What this insular approach does for team cohesion and competitiveness may be invaluable, but such an attitude may be creating some challenges for the sport as it vies for attention from a fanbase that likes its sports the way it likes its daytime soap operas — melodramatic.

Witness the touted gladiator-style match-ups between pitchers in baseball or quarterbacks in football. With hockey, however, NBC or Versus can hype a match-up between two hot-shots, like Pittsburgh’s Sidney Crosby and Washington’s Alexander Ovechkin, but the two could feasibly spend no more than a minute or so on the ice together throughout the course of an entire game. This set-up keeps the game grounded, but it’s a let down for anyone hoping for a celebrity death match, which is far more likely to occur between an enforcer like Sandy McCarthy and, say, an unsuspecting goalie, than between leading goal-scorers.

As Kent Russell wrote in a gorgeous set of notes on hockey at n+1: “Chess it’s not; more like desynchronous paper-rock-scissors.”

Unfortunately, most Americans don’t much like “desynchronous” — even when it’s sufficiently violent and “macho.”

As the American passion for football demonstrates, hockey definitely has aggression and violence going for it. Oddly, I’ve heard plenty of people complain that hockey is unnecessarily violent, as though the violence in football is superior because it’s necessary? To be fair, the most violent acts in hockey — slashing, tripping, cross-checking, boarding — are less scripted and more calculating. Often the most rapacious plays represent accretive pay-back being doled out for a potentially unquantifiable number of offenses perpetrated by one team against another. It’s plain to see why a quarterback gets brutally sacked or why a batter rushes the mound, but it takes vigilance and insight to understand why a tussle behind the goal line or a slash in the neutral zone can lead to an all-out “sticks, gloves” brawl.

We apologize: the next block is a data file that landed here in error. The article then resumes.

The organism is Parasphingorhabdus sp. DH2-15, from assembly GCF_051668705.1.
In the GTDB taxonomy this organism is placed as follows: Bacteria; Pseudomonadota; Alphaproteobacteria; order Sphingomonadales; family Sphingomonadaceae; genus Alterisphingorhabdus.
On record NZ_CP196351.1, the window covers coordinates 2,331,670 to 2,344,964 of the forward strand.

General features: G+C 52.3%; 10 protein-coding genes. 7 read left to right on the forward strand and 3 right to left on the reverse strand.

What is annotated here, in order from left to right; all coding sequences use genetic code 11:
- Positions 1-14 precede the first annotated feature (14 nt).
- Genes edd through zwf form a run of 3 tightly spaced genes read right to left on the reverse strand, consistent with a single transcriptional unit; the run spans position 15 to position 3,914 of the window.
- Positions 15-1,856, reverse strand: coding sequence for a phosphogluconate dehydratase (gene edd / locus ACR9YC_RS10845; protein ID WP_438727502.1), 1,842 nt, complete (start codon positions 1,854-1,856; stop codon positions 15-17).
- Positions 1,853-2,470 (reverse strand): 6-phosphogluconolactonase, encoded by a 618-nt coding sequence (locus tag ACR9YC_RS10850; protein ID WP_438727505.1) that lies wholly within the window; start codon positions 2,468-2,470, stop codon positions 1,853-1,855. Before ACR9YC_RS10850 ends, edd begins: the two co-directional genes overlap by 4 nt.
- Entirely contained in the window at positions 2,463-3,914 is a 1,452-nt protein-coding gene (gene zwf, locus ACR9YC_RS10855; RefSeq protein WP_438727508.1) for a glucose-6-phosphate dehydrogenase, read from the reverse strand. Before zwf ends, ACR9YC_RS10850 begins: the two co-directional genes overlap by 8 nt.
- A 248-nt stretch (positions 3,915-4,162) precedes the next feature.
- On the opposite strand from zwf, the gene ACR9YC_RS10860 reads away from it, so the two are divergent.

As Russell wrote later in his hockey notes:

If he’s willing to brave it, to swim against a welter of men with bludgeons in their hands and knives on their feet, he’ll put himself in a position to score. If not, he’ll keep out of the high-traffic areas like a weak swimmer in a public pool, and every time he receives a pass he’ll look down and see a cooked grenade at the end of his stick. This is why there’re so many upsets in hockey. This is why the prettiest and the most talented don’t always win: one team can outwill the other.

So maybe that’s what I fell in love with as a misleadingly innocent little kid. In most other popular sports, players wear their hearts on their sleeves. Hockey players play hard to get. The psychological warfare, once you get it and anticipate it, is captivating.

Absurdly, watching Sandy McCarthy sit mockingly atop his struggling opponent, that lumbering lout was nothing short of beguiling.

Yael Borofsky is a writer, editor, and Philadelphia sports fan living in San Francisco. Follow her on Twitter @yaelborofsky.

One Response to “Hockey and the machine”
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  1. […] impassioned nature of the game as much as Don Cherry loves to clash. After all, I just wrote that I fell in love with the sport when I saw Sandy McCarthy park his butt on a goalie. So I get it, there’s an enthralling element of chicanery to the game that also makes it […]